Category Archives: Toxins

How about we dip THEIR heads in formaldehyde?

That’s it, I’ve been pushed to the edge.  It’s time to get extreme.

A bunch of people have sent me the news links about Johnson & Johnson KNOWINGLY selling baby shampoo with carcinogens in it.  In case you’re like, “ooooh, everything on this planet is a carcinogen, get over it A-Dubs,” let me elaborate:

The shampoo you put on your baby’s head, that gets in their eyes and mouth, has FORMALDEHYDE in it.  Formaldehyde, people.  We’ve known since 1980 that prolonged exposure (oh, I don’t know, like bathing your child in it every day) is linked to cancer, particularly leukemia.

And Johnson & Johnson is still selling it here in the U.S., even though they’ve changed the formula for countries like Denmark and the U.K., which have governments that clearly care more about kids than ours.

As of yesterday, J&J agreed to stop producing new formaldehyde-filled baby shampoo for the U.S., but it’s still on shelves.  And it took them two years to agree to this!

Remember when China executed milk producers who knowingly sold milk that killed six babies and made hundreds of thousands sick?  Perhaps it’s time our Justice Department start considering this tactic.

I’m serious, people.  It’s time to get all eye-for-an-eye biblical up in here.  Death sentence is too much, you say?  How about we dip their heads in formaldehyde every day?  Seems like a fair deterrent to me.

Oh, please, please let me read today that the government is recalling Johnson & Johnson shampoo.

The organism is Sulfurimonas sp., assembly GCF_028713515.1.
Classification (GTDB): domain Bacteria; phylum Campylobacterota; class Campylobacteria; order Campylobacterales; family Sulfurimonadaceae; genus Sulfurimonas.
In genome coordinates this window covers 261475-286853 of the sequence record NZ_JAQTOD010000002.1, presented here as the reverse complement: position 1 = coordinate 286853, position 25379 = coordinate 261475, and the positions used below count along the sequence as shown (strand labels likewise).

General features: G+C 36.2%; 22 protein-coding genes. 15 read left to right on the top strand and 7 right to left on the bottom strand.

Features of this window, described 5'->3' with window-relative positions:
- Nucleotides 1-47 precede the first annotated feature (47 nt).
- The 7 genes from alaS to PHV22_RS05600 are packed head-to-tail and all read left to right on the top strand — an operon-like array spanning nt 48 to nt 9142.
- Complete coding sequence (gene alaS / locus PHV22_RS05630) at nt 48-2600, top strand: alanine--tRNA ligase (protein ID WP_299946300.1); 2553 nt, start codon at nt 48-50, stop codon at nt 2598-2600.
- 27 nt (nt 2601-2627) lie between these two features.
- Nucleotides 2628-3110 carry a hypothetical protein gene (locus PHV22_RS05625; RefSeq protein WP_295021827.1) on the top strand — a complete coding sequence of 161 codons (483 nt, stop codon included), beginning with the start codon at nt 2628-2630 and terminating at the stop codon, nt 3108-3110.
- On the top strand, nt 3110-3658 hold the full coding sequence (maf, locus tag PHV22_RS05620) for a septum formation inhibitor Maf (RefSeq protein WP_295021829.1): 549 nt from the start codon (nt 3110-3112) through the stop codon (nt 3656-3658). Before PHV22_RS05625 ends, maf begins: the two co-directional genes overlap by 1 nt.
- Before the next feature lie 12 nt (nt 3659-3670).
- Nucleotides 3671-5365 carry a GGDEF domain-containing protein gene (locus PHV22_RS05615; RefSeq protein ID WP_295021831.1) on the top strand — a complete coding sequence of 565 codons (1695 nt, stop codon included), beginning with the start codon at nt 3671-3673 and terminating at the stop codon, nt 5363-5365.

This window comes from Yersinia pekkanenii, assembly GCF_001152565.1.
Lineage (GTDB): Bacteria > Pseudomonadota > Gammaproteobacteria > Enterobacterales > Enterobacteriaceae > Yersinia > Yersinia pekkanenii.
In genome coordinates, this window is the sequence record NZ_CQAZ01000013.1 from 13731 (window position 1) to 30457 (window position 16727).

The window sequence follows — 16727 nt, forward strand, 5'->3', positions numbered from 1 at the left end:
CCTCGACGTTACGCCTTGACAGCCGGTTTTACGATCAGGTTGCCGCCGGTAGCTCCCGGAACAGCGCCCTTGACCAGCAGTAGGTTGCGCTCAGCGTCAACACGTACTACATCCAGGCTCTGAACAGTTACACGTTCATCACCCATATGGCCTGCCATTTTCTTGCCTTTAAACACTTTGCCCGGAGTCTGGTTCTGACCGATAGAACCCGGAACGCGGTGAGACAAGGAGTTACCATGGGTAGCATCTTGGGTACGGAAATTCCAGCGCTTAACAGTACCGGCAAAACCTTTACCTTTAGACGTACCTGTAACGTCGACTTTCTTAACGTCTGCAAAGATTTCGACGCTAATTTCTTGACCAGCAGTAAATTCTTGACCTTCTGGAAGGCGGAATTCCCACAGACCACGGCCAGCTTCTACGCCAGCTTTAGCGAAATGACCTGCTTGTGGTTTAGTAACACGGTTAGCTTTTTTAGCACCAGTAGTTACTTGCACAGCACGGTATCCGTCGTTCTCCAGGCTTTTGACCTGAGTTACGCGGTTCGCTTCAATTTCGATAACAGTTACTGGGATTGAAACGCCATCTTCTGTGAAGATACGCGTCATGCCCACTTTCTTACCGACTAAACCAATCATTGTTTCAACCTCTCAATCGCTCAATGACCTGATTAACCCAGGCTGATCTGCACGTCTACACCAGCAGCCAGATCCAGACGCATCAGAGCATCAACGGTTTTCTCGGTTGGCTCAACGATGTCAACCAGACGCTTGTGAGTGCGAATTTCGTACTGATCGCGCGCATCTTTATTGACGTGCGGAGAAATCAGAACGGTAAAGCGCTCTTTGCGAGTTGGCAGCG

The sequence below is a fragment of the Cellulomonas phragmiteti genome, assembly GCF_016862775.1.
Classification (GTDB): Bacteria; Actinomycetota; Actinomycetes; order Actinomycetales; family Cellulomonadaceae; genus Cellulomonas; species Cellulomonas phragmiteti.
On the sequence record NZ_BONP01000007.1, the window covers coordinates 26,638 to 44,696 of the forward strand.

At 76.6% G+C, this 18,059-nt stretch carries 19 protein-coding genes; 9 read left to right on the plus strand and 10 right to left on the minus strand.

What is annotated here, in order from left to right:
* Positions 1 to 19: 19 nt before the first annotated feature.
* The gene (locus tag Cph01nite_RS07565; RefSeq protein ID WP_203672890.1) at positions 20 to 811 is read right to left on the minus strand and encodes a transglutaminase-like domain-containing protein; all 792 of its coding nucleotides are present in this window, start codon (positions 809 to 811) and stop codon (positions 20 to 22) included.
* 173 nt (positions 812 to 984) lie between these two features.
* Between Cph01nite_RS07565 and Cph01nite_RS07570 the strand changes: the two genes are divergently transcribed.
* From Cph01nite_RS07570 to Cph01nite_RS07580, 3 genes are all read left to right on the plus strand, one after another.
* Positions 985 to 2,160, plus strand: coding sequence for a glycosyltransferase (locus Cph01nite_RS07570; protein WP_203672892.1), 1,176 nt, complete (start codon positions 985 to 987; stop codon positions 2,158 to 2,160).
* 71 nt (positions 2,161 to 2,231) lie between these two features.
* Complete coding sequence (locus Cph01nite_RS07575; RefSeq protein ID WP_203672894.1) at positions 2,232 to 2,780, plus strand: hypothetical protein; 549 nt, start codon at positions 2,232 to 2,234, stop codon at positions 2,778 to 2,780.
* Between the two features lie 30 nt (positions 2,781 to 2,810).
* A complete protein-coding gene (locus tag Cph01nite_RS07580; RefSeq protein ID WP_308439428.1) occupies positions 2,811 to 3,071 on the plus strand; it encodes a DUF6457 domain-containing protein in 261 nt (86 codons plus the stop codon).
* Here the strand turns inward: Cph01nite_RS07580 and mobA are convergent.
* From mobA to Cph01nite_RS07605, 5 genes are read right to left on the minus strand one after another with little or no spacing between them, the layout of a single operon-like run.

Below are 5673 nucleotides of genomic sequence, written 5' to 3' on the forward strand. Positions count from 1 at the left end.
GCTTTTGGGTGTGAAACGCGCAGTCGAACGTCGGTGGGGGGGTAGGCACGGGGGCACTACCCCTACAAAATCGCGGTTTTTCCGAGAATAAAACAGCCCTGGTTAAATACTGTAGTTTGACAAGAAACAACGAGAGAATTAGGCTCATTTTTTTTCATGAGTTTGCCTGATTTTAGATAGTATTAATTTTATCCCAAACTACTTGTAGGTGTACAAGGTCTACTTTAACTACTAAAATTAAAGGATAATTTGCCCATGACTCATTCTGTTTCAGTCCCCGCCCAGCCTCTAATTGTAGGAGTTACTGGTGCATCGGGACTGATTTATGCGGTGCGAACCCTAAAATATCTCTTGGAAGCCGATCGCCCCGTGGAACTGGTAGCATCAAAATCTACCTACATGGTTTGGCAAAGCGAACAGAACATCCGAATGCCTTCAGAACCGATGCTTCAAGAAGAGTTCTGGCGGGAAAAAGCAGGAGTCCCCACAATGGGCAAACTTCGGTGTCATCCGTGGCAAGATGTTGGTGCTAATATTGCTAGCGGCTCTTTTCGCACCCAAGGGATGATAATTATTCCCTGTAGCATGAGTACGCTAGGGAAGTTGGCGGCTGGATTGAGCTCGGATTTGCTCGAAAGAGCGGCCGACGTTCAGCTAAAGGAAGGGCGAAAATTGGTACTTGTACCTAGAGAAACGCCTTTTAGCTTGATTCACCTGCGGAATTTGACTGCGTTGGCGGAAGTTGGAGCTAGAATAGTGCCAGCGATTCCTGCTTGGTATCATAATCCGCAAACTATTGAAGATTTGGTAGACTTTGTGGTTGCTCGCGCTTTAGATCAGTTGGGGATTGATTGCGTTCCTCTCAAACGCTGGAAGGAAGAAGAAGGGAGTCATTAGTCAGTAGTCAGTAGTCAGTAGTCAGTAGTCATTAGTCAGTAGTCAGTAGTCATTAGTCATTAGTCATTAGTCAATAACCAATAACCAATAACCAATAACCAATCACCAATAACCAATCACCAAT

Until then, please throw yours out.  And until I can convince the Justice Department to set up formaldehyde dunking tanks in town squares, please switch to all-natural baby products.  I know they are pricey, but what choice do we have?


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BPA? Big Pain in the A#$. And it’s poisoning our kids.

I give up.

No, not on the blog, although I know that’s what you’re thinking.  (Apologies for the lack of posts.)

I give up on trying to protect my child from toxins by being a smart consumer.  Ok, I don’t really give up.  But my point is that it’s impossible to do, which leads a lot of parents to stop trying.  For every pesticide-free food I find, O crawls across a park lawn drenched in pesticides.  For every toxin-free toy I hand him, he face-plants into our chemical-laden rug.  Even if I buy every product that says organic, formaldehyde-free, BPA-free, all natural, etc., etc., there are still countless products out there that aren’t even labeled.  There’s no way I can win.

Today’s neurotic mother rant is brought to you by a report that came out this week linking BPA exposure in pregnancy to behavior problems in little girls.  The study is far from conclusive, but the facts are clear: BPA is nasty, nasty stuff.   According to a non-profit called Environment California, “More than 130 studies suggest that BPA exposure at very low doses is linked to a staggering number of health problems, including prostate and breast cancer, obesity, attention deficit and hyperactivity disorder, brain damage, altered immune system, lowered sperm counts, and early puberty. ”  And now there is reasons to believe that we are exposing our children to it before they are even born.